Why I find it hard to concentrate after Feb. 14

Leni Steinhardt

Photo by Nyan Clarke

In an already rigorous high school environment, my concentration has always been tested. However, when calculating in the the mass shooting that occurred at my school one year ago, I find it difficult to make it past five questions on my math test without having my mind override with thoughts of fears and doubts.

My most difficult times are when I am in the presence of the building where the massacre occurred. In my trigonometry class, if I look up for just one second to think of a possible equation, the building stares back at me. It’s a daunting sight, one paired with immediate fear and shaking. I quickly scan the room of places I would hide if the shooter ever came back, where my evacuation site would be and if I would be the student gunned down first based upon my location to the nearest window or door. I question myself: what’s wrong with me? Why can’t I stop looking?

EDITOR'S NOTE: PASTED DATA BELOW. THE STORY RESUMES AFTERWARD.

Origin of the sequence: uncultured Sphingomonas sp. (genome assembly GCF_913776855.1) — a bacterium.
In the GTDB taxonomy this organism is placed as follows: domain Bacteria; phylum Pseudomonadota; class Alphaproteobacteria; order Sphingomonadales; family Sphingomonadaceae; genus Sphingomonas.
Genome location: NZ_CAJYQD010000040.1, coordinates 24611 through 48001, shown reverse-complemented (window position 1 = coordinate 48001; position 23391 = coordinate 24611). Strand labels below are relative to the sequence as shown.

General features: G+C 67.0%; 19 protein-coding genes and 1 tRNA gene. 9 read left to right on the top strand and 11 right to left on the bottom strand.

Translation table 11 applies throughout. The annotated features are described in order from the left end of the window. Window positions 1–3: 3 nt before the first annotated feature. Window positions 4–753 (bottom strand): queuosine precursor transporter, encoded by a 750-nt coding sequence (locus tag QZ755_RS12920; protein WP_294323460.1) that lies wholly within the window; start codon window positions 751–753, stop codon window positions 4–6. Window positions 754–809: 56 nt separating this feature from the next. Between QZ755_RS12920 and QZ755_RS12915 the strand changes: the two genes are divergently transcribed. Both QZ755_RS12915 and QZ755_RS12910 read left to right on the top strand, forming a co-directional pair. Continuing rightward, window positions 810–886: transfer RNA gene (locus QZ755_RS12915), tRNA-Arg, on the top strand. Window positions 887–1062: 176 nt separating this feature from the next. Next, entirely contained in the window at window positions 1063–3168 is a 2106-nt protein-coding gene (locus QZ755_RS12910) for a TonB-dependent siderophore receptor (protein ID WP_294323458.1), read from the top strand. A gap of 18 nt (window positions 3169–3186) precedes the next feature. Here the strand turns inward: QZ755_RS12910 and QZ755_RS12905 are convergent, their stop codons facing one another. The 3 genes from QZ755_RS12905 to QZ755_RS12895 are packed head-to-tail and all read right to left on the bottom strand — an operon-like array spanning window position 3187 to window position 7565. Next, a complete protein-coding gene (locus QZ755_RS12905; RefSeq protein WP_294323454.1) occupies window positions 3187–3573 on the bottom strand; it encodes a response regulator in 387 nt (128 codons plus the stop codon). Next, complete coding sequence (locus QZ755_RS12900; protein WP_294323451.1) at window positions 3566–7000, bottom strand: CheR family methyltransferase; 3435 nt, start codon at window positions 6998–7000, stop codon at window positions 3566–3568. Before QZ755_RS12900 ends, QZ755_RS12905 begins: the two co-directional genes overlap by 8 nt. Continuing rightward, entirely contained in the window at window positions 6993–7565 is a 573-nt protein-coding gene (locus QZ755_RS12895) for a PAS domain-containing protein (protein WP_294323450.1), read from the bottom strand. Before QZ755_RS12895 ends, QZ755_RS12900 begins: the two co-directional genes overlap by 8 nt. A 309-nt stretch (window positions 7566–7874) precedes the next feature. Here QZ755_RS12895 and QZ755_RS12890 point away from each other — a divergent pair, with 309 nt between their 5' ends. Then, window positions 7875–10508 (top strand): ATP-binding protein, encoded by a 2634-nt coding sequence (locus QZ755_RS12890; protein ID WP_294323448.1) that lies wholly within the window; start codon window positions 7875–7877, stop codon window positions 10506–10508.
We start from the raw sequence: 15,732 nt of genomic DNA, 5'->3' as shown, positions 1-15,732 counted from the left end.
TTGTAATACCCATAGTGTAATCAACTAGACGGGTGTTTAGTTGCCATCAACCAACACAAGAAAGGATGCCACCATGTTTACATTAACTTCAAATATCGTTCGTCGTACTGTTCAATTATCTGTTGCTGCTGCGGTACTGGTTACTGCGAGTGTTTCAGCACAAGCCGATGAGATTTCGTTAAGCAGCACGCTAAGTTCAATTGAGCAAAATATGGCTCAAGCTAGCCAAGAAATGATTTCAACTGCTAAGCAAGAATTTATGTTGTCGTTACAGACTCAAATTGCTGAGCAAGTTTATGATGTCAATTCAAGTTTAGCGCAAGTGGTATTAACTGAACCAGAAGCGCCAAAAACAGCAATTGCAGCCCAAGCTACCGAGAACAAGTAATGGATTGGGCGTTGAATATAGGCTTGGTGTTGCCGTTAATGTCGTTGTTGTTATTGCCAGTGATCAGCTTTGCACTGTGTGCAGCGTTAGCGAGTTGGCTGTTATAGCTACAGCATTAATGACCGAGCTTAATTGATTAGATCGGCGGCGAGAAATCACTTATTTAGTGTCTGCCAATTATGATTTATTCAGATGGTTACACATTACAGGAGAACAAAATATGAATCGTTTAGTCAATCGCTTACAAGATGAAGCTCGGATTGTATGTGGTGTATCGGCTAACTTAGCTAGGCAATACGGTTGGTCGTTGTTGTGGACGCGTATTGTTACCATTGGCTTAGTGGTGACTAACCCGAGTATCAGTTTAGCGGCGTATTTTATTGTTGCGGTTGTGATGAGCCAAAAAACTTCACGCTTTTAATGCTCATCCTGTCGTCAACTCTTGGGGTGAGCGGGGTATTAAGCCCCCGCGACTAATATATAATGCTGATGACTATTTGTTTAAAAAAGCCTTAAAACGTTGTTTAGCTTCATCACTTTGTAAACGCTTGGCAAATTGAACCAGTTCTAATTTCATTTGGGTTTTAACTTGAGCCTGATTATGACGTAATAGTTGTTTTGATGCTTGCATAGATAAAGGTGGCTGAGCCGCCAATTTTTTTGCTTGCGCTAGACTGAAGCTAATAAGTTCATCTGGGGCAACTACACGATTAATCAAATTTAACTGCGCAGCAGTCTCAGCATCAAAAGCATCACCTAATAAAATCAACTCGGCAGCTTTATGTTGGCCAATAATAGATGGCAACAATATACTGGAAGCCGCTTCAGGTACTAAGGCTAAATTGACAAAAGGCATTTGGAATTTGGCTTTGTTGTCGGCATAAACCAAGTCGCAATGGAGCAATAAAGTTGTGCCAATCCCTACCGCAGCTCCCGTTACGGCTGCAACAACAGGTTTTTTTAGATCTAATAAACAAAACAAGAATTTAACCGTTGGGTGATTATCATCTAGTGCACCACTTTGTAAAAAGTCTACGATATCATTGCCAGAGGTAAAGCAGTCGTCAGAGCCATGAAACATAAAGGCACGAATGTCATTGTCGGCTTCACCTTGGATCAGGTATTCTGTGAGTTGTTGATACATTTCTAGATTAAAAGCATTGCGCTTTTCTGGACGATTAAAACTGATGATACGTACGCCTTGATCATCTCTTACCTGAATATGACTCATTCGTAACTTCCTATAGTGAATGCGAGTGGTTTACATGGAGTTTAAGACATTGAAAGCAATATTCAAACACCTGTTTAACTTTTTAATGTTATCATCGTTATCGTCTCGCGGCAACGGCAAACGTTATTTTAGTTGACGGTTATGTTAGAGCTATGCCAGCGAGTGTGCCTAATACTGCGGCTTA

I haven’t been able to pick up and read a novel in months following the shooting and even when I do, my mind dwindles off to the dark and crowded classroom I was hiding in on Feb. 14. It’s as if my mind takes over, and I go into autopilot. I am constantly distracted by my external stimuli, and I can no longer read the words on my paper.